With the Climate Prediction Center issuing a La Nina watch for this upcoming winter, the Nebraska State Climate Office would like you to be aware of a suite of products that may help you understand how temperature and precipitation reacted to La Nina and El Nino episodes since the 1950’s.   The uniqueness of these data products is that agricultural producers can now match up their yield records with past events to see how their local area production matches up individual events.

Global El Nino and La Nina patterns

El Nino map 
La Nina map

Figures 1 (top) shows El Nino patterns for December to February. Figure 2 (bottom) show La Nina patterns for December to February.

La Nina and El Nino events form in the eastern through central Equatorial Pacific.  This natural phenomenon occurs on average every 3 to 5 years, with El Nino events having a slightly higher frequency of occurrence in the historical data base.  A typical La Nina or El Nina event will begin developing in the late summer and peak in late December before weakening and/or ending prior to or during the onset of the northern hemisphere growing season.

Agricultural Impacts are greater in the southern hemisphere because the peak of La Nina and El Nino occurs during their summer (our winter).  The graphics in figure 1 and 2 (Global La Nina, El Nino December to February responses) indicate that some of the typical responses are centered over southeastern Brazil (soybeans), northern Argentina (corn, wheat), northeast South Africa (corn), and northwestern Australia (wheat).

For North America, La Nina patterns favor colder and wetter-than-normal conditions across the Pacific Northwest, wetter-than-normal conditions across the eastern Corn Belt, while warmer- and drier-than-normal condtions are favored across the southern third of the United States.

The CPC has categorized all La Nina and El Nino responses to precipitation and precipitation by ranking each event from weakest to strongest.  Each individual year is presented with mean temperature and precipitation departures across the continental U.S. and is an excellent resource for referencing the impacts of the individual events and allowing producers to examine the role these conditions may have potentially had on the following growing season (Four graphics: two La Nina; and two El Nino precipitation and temperature U.S. winter responses).

You will notice from these La Nina and El Nino graphics that several events were multi-year in nature.  On average, just over one of every three events will hold together during the spring and summer months, then strengthen during the fall period.  This makes understanding spring weather patterns considerably more difficult when summarizing them into useful statistics, since over half of the events have faded into obscurity prior to the heart of the growing season.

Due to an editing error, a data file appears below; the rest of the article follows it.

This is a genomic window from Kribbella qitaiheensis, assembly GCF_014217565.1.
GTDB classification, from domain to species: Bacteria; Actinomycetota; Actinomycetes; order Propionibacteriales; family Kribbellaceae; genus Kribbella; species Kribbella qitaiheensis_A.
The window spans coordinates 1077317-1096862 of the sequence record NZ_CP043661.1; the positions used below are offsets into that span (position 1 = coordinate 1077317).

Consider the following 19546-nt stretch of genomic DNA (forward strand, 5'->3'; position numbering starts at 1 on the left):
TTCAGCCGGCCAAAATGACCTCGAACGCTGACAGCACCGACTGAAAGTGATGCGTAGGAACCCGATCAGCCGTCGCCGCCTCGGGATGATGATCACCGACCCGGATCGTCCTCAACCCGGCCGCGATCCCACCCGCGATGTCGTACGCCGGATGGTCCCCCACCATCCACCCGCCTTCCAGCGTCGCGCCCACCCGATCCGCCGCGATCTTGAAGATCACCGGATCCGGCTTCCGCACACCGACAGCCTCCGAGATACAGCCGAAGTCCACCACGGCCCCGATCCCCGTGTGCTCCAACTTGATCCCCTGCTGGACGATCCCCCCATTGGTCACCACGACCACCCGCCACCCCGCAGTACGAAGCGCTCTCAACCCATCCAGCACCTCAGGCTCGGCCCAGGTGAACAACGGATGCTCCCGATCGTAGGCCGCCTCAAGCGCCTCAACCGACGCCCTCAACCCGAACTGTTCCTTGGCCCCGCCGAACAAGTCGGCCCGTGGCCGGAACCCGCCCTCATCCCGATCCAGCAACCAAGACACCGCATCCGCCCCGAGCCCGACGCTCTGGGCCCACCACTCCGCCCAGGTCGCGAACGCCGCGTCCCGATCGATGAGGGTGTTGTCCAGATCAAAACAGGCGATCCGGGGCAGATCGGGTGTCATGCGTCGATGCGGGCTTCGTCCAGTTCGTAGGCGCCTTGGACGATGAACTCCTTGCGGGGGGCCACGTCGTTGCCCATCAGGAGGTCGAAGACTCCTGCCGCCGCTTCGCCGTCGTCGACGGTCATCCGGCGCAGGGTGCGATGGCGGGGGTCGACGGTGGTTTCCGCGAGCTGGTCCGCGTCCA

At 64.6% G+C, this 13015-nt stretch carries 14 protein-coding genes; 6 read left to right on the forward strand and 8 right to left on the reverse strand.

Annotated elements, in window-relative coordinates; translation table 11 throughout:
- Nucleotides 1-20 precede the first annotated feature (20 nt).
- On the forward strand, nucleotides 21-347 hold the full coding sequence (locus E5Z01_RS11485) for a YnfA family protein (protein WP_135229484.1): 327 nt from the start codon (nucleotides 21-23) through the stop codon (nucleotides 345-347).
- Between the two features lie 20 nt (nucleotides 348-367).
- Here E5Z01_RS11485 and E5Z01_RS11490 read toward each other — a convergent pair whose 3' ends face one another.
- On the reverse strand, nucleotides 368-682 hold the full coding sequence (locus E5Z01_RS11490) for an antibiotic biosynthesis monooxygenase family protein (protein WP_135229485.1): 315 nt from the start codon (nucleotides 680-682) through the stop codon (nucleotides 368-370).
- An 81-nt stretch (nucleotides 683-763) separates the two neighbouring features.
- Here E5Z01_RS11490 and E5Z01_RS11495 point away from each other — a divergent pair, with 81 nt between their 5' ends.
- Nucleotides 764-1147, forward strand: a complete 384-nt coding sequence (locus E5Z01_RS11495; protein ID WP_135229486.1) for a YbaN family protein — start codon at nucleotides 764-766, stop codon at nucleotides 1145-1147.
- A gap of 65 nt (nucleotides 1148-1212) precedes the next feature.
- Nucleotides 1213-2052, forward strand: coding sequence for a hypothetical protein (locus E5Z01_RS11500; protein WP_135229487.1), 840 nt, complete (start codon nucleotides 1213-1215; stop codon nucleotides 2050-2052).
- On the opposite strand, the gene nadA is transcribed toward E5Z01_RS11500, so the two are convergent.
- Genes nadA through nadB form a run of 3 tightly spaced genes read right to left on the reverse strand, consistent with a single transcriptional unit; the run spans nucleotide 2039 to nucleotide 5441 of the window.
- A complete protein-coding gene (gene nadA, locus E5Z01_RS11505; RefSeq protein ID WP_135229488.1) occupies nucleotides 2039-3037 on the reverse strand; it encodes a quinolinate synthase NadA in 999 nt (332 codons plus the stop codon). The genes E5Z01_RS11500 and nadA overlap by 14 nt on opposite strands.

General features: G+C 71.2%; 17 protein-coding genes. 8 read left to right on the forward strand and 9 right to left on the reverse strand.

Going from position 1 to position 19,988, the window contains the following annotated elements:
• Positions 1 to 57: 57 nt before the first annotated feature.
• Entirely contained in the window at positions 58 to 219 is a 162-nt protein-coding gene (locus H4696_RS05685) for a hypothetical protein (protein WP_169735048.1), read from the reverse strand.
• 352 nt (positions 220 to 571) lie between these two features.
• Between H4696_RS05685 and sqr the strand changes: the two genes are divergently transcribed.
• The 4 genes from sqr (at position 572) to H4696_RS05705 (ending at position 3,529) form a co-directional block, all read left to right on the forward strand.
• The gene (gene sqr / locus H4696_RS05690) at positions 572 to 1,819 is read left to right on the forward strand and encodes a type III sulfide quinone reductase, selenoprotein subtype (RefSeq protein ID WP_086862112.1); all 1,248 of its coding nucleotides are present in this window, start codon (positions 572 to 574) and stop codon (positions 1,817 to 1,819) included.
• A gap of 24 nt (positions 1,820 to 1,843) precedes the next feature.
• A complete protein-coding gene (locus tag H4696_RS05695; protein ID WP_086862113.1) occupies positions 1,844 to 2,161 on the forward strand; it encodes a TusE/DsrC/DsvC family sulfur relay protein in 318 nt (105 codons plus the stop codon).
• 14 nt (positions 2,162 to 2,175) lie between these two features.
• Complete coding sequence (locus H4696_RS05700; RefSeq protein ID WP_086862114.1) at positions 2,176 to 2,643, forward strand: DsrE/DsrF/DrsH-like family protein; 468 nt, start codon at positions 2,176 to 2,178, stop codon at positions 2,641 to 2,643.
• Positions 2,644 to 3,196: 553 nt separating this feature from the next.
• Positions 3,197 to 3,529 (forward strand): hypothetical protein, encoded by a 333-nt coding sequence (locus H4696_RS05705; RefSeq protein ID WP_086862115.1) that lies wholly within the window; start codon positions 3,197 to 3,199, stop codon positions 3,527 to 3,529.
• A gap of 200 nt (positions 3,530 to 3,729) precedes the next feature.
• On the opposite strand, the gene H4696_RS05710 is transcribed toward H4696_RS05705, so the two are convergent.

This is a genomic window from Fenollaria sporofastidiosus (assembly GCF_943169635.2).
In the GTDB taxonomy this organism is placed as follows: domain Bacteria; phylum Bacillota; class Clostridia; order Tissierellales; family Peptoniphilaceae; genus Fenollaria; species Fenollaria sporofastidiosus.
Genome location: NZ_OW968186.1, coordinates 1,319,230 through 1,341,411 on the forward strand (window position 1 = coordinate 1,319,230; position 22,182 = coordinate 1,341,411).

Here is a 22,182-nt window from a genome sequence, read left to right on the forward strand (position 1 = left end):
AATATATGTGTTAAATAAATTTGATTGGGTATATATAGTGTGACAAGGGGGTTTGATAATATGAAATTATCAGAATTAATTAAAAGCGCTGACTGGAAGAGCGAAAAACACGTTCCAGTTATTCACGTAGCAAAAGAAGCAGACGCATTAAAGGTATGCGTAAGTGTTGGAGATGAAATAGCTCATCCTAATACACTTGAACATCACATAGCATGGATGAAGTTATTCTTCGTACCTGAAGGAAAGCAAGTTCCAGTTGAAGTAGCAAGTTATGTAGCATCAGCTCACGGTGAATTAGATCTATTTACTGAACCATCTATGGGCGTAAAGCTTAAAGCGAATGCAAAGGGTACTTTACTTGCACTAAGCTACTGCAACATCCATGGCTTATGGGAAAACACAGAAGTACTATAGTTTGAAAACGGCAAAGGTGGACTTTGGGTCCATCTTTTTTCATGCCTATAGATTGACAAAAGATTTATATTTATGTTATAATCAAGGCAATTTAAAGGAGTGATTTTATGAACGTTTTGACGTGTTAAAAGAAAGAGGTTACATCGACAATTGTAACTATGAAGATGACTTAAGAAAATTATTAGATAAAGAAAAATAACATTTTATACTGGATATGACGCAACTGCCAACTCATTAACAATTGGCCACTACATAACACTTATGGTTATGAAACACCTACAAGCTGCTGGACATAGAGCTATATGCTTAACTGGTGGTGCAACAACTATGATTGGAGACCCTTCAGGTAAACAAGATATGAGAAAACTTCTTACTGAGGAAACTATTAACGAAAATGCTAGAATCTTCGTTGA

The CPC has put together a useful tool that separates severe weather development by El Nino and La Nina events.  These severe weather statistics are most pertinent when the event is still ongoing, so they are not as useful in during a spring season when conditions in the Equatorial Pacific return to normal and La Nina or El Nino advisories have ended.

For the central Plains (including Nebraska), severe weather is elevated during Spring when La Nina conditions are still ongoing.  El Nino’s generally bring weaker severe weather conditions to the central U.S.  You will notice that the area of Oklahoma, northeast Texas, and southeastern Kansas have the strongest responses to La Nina and El Nino conditions.

During El Nino events, the southern jet (subtropical jet) is more active than the northern jet, thus reducing the spin in the atmosphere and available cold air aloft to support thunderstorm development.  When La Nina conditions are present, the northern jet stream is usually stronger than in a normal year, which provides the spin and cold air in the upper atmosphere to support and sustain severe thunderstorm development.

El Nino and La Nina influence on severe weather

El Nino and La Nina influence on severe weather

The maps show the influence of the El Niño (left) and La Nina (right) on the frequency of tornadoes (top) and hailstroms (bottom).

Source: Allen, J.T., Tippett, M.K., Sobel, A.H. (2015). Influence of the El Niño/Southern Oscillation on tornado and hail frequency in the United States. Nature Geoscience 8, 278–283. 

El Nino and La Nina global impacts   |   NOAA Climate.gov

El Nino winter precipitationEl Nino winter precipitation  
Winter temperature patterns during strong, moderate and weak El Nino events since 1950.Winter precipitation patterns during strong, moderate and weak El Nino event since 1950. 


La Nina winter temperaturesLa Nina precipitation  

Winter temperature patterns during strong, moderate and weak La Nina events since 1950.

Winter precipitation patterns during strong, moderate and weak La Nina events since 1950.